This is a cheap imitation of the British "Official Secrets Act," and a poorly written one, at that. It criminalizes any disclosure of classified information, regardless of lack of intent, even lack of knowledge that the information was classified, and contains no recognition of any public interest in such disclsoures. The community of press freedom advocates -- and the institutional press of the United States -- should fight this as hard as they can. It is a disastrous idea.

Saturday, February 24, 2007

FOI at work...

The Columbus Dispatch takes a look at school bus driver safety, thanks to FOI...

The state handed Robert R. Casey a license two months ago to drive a big yellow school bus and collect kids in Cambridge.

The 49-year-old had been convicted nine times for driving under the influence of alcohol, and once for public intoxication, between 1980 and 1990.

Anton Mantz, 50, has ushered schoolchildren around Newark since 1996. His six DUIs and a drug-abuse conviction from the 1980s went undetected.

In Bridgeport, along the Ohio River in Belmont County, John Knight, 36, is a substitute driver with a record that includes five DUIs, two of them as recent as 2003 and 2004.

"That’s ridiculous," said Doug Scoles, executive director of the central Ohio chapter of Mothers Against Drunk Driving. "That should be a red flag for the citizens of Ohio."

The safety of thousands of Ohio schoolchildren has been entrusted to more than 150 bus drivers with histories of drunken driving or drug abuse, a Dispatch investigation found.

The near-universal reaction of school officials when informed that they had hired drivers with checkered pasts: "We didn’t know."

State laws, practice and policies make it virtually impossible for school officials to review complete driving histories maintained by the state.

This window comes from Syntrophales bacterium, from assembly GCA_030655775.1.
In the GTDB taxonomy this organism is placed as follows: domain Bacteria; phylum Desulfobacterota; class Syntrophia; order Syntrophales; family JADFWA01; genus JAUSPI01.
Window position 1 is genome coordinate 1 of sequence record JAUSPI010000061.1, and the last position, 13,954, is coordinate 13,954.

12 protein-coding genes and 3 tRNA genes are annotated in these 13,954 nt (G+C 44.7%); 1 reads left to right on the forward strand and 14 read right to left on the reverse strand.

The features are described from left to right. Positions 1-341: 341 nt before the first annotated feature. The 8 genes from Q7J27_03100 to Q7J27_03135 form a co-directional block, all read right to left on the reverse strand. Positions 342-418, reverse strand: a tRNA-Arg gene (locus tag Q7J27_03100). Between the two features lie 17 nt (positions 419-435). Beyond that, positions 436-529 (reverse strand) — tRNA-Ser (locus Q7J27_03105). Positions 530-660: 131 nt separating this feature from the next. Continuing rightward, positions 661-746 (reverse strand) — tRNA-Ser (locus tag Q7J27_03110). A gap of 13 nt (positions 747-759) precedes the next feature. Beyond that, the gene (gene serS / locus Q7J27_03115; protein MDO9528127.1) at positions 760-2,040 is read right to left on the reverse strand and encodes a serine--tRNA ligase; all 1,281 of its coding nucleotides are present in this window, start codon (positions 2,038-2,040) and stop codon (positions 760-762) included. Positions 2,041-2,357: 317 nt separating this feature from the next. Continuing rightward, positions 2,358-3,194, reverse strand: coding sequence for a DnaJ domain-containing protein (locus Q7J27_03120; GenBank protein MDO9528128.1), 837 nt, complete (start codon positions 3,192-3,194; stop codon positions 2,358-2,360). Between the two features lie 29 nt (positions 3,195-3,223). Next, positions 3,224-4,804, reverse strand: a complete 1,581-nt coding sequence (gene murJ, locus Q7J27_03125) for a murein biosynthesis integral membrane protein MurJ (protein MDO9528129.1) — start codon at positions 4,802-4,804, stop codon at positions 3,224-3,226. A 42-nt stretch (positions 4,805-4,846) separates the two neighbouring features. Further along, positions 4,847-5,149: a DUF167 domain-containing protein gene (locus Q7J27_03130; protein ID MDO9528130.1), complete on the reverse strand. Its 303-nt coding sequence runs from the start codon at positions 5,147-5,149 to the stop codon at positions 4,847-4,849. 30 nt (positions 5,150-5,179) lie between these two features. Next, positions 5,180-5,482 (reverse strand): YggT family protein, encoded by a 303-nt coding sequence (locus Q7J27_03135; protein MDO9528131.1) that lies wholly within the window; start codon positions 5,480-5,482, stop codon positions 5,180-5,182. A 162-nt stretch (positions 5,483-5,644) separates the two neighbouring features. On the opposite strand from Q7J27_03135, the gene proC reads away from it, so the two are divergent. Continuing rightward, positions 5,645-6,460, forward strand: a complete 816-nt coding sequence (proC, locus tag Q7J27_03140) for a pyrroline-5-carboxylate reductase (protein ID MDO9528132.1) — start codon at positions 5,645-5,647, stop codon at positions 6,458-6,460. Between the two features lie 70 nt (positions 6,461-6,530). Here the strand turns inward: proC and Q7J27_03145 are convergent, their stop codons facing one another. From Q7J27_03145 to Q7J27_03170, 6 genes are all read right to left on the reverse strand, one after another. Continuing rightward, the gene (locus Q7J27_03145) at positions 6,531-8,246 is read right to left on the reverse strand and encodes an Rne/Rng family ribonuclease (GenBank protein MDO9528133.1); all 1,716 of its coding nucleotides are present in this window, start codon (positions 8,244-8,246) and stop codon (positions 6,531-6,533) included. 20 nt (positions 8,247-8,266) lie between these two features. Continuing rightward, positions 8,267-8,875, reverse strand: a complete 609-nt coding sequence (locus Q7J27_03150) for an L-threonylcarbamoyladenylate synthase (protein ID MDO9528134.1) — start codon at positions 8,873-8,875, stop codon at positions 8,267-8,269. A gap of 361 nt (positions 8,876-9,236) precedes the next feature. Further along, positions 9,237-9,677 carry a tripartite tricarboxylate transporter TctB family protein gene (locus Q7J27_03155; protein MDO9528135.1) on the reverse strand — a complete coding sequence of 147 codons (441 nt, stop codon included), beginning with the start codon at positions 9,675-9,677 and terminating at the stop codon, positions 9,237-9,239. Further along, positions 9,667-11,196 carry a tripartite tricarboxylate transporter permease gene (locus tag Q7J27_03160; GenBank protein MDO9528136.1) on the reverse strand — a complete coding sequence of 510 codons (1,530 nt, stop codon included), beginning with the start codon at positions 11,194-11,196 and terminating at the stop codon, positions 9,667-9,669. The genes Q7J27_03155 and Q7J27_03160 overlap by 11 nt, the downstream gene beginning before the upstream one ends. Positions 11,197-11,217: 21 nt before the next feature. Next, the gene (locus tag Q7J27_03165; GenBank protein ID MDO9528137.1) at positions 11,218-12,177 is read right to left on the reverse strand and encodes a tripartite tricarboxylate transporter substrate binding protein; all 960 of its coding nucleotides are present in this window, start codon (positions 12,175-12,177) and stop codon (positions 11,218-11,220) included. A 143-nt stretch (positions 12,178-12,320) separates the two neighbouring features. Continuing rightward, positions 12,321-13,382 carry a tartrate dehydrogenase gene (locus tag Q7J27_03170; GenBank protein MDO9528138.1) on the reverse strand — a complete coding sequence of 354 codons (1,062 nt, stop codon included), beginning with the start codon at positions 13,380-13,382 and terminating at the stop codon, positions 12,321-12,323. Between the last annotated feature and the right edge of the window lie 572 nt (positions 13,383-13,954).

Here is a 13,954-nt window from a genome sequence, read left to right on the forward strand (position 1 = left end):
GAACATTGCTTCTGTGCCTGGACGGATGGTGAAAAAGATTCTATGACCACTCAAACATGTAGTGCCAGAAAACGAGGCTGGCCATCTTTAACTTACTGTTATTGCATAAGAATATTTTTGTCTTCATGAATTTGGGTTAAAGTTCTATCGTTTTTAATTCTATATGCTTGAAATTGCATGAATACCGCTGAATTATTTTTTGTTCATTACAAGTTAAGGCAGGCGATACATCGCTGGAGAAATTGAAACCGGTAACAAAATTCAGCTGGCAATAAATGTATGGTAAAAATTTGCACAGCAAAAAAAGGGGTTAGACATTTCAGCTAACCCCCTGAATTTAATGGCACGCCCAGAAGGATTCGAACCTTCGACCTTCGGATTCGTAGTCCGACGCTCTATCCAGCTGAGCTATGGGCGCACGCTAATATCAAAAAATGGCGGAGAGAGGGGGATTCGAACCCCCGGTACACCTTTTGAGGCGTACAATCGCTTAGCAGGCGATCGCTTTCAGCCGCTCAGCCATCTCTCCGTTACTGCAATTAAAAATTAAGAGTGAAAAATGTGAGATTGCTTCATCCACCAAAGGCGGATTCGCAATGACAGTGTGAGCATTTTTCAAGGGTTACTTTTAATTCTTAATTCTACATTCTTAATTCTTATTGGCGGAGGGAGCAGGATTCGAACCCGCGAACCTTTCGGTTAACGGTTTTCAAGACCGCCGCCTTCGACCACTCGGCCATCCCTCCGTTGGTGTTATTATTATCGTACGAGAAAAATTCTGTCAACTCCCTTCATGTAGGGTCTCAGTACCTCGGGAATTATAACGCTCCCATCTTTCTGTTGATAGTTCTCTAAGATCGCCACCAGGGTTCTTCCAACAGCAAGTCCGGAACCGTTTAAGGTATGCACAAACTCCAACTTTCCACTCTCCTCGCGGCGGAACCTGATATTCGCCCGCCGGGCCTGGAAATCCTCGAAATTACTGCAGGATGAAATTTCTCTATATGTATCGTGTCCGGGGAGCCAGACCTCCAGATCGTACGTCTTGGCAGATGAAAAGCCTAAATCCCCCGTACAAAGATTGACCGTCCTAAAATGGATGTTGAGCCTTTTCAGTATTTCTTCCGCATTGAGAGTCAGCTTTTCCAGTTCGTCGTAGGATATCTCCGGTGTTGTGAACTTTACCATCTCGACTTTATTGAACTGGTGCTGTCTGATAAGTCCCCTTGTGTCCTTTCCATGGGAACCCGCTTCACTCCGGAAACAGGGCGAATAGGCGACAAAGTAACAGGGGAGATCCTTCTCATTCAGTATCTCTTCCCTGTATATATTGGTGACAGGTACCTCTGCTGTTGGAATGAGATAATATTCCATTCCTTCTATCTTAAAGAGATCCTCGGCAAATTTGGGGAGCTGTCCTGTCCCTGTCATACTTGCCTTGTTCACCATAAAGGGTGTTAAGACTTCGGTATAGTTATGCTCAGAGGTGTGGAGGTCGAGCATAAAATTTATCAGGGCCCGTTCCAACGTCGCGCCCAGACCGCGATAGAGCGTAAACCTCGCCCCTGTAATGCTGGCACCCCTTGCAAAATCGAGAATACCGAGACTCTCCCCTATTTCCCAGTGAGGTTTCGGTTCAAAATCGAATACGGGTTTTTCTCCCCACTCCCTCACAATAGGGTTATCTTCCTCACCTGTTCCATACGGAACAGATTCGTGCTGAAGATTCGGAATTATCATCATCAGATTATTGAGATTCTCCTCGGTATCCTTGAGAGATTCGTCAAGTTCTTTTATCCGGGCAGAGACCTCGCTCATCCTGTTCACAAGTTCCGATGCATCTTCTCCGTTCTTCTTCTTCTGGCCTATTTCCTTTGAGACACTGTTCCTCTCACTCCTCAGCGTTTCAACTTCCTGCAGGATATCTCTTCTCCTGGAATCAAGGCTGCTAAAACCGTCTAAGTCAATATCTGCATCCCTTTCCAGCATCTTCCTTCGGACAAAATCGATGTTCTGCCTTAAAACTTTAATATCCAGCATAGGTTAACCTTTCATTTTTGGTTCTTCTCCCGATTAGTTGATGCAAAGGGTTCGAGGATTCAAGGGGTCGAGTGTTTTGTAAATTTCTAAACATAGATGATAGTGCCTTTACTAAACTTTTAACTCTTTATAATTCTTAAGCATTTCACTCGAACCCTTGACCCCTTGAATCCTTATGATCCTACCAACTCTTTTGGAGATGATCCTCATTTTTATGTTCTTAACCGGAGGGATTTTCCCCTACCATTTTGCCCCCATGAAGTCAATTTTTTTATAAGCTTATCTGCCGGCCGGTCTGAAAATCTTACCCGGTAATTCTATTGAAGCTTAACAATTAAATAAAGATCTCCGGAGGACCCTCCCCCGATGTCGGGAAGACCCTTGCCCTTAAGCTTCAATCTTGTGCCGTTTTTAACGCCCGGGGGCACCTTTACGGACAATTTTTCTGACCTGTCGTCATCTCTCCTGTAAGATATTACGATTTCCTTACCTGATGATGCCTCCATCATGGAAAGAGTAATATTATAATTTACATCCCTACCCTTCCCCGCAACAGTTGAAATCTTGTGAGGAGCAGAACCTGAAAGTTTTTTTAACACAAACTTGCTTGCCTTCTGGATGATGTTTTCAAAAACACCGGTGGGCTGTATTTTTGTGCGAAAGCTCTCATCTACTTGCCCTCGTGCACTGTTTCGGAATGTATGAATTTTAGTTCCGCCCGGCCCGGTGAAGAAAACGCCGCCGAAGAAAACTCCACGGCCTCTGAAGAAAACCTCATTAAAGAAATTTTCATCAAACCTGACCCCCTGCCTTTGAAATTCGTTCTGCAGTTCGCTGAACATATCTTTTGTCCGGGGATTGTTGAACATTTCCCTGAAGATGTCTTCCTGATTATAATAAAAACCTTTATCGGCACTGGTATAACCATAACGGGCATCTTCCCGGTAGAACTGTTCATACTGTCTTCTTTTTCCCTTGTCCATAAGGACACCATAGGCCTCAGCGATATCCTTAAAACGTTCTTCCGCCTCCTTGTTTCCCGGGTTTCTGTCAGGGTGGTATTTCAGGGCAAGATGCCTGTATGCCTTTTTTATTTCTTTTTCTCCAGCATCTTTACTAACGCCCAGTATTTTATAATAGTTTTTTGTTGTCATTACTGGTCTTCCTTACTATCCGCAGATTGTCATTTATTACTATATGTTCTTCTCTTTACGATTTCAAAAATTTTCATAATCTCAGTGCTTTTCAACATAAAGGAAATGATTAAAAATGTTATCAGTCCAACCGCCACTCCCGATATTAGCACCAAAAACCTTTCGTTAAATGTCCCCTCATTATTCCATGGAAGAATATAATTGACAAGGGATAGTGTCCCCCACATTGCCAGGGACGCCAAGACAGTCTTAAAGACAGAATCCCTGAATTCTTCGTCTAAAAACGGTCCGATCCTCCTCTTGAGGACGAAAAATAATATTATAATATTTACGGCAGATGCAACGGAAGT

The shortcomings have placed more than 150 schoolbus drivers on the road who might otherwise have been barred from delivering children between their homes and classrooms.

The Dispatch checked the driving records of school-bus drivers in 36 counties in central, eastern and southeastern Ohio. The newspaper examined public records from municipal courts, the Ohio Bureau of Motor Vehicles and Nexis, a subscription service that collects public records across the country.

The newspaper found 167 drivers with DUI or drug-related license suspensions who drive, or drove recently, for 106 school districts, schools for the developmentally disabled and Head Start programs.

The majority have one drunken-driving conviction, most before 2000. But six drivers have three DUI convictions, and 14 have been nailed twice. The records of six other drivers reflect drug-related license suspensions.

The newspaper compared driving records to a state database that listed the names of bus drivers, as submitted by school districts last summer...

Friday, February 23, 2007